reverse transcriptase inhibitor


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Related to reverse transcriptase inhibitor: NNRTI, NRTI

reverse transcriptase inhibitor

n. Abbr. RTI
Any of various antiviral compounds that interfere with the activity of the enzyme reverse transcriptase, which is found especially in retroviruses such as HIV. These compounds are divided into two classes: those that are nucleoside analogs (nucleoside reverse transcriptase inhibitors) and those that are not nucleoside analogs (non-nucleoside reverse transcriptase inhibitors).
ThesaurusAntonymsRelated WordsSynonymsLegend:
Noun1.reverse transcriptase inhibitor - an antiviral drug that inhibits the action of reverse transcriptase in retroviruses such as HIV
antiviral, antiviral agent, antiviral drug - any drug that destroys viruses
NNRTI, non-nucleoside reverse transcriptase inhibitor - an antiviral drug used against HIV; binds directly to reverse transcriptase and prevents RNA conversion to DNA; often used in combination with other drugs
NRTI, nucleoside reverse transcriptase inhibitor - an antiviral drug used against HIV; is incorporated into the DNA of the virus and stops the building process; results in incomplete DNA that cannot create a new virus; often used in combination with other drugs
References in periodicals archive ?
If successfully developed and approved by regulatory authorities, the treatment is to offer an option to HIV patients to switch from a standard three-drug therapy to a two-drug, nucleoside reverse transcriptase inhibitor sparing antiviral regimen.
Rifampicin, a key component of TB treatment, is a potent inducer of drug metabolism and decreases plasma concentrations of many co-administered drugs, including non-nucleoside reverse transcriptase inhibitors, protease inhibitors and integrase inhibitors.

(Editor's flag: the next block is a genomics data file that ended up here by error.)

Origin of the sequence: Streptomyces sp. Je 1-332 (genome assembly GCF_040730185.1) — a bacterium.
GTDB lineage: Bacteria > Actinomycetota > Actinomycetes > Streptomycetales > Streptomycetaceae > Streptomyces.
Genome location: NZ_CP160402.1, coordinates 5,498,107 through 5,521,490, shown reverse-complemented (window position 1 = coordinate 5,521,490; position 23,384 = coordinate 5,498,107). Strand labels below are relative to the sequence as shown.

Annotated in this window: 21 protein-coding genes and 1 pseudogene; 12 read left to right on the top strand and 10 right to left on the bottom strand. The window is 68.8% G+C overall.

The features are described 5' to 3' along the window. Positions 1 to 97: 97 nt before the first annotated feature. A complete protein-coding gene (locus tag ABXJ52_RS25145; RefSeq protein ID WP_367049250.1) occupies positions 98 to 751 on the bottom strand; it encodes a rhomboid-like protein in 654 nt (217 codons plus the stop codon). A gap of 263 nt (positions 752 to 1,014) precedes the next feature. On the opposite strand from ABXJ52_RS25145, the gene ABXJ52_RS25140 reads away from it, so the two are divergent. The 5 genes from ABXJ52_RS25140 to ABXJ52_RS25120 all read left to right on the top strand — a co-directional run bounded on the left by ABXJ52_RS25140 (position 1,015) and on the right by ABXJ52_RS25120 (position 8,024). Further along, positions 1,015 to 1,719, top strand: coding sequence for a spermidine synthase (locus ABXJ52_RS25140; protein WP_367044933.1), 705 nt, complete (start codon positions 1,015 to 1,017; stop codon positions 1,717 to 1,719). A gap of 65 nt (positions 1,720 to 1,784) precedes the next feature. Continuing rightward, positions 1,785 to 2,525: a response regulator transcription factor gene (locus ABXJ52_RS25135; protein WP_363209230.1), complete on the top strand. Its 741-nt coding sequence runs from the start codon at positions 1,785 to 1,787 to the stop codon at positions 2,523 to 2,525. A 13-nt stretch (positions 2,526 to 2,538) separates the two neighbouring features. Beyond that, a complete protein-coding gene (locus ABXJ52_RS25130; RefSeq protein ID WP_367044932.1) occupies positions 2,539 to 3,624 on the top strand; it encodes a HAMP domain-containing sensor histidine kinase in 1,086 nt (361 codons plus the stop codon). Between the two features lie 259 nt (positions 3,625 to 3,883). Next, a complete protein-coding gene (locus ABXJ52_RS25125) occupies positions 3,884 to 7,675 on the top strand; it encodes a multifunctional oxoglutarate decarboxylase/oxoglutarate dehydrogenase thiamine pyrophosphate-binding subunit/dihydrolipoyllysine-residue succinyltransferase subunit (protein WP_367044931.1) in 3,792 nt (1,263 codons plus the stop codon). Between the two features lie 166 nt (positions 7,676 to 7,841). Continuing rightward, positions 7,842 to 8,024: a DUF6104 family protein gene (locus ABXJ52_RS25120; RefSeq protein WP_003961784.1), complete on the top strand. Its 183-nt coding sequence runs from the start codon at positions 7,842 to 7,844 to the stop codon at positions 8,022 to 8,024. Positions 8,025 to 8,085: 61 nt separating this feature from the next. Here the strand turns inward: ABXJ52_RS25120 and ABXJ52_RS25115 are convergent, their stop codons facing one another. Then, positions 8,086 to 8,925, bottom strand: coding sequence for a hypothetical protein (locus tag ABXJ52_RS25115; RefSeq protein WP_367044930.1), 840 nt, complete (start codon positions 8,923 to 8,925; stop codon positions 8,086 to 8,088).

Reverset was also shown to be effective in patients with virus resistant to other commonly used nucleoside analog reverse transcriptase inhibitors (NRTIs), including viruses harboring multiple thymidine analog mutations (TAMS), including the M41L and L210W mutations, and the L74V and M184V mutations.
Many people did not achieve durable virologic benefits from these drugs, mainly because they had previously taken and developed resistance to the nucleoside analog reverse transcriptase inhibitors (NRTIs).
High AST also was predictive of severe hepatotoxicity in the first 6 months of therapy among patients using a nonnucleoside reverse transcriptase inhibitor (OR 2.
Reverse transcriptase inhibitors copy the genetic code of HIV and helps it replicate into additional human cells.
Separately, the company signed an agreement with Yamasa Corporation based in Choshi, Japan, to develop EFdA (4'-ethynyl-2-fluoro-2'-deoxyadenosine), a novel nucleoside reverse transcriptase inhibitor candidate that is in preclinical studies and has shown antiviral activity toward highly resistant HIV strains.
Currently reverse transcriptase inhibitors represent over 50% of the global sales of HIV drugs which in 2004 was in excess of US$6 billion.
In addition, patients taking a protease inhibitor were more likely to have hyperglycemia compared to patients taking a non-nucleoside reverse transcriptase inhibitor (NNRTI or "non-nuke").
The randomized study of 122 patients with HIV added a protease inhibitor to a standard regimen of two nucleoside reverse transcriptase inhibitors and one nonnucleoside reverse transcriptase inhibitor for 62 patients who continued the induction regimen for 24-32 weeks in order to lower viral load to less than 50 copies/mL.
Today Vitalea Science announced it had received a National Institute of Allergy and Infectious Disease (NIAID) grant to develop and test assays to quantify intracellular uptake of the active metabolite of a nucleoside reverse transcriptase inhibitor (NRTI) drug that can be applied to children and neonates.
According to Chimerix deal, Merck will have to develope and commercialize CMX157, an investigational oral nucleoside reverse transcriptase inhibitor which is presently in Phase I clinical development.

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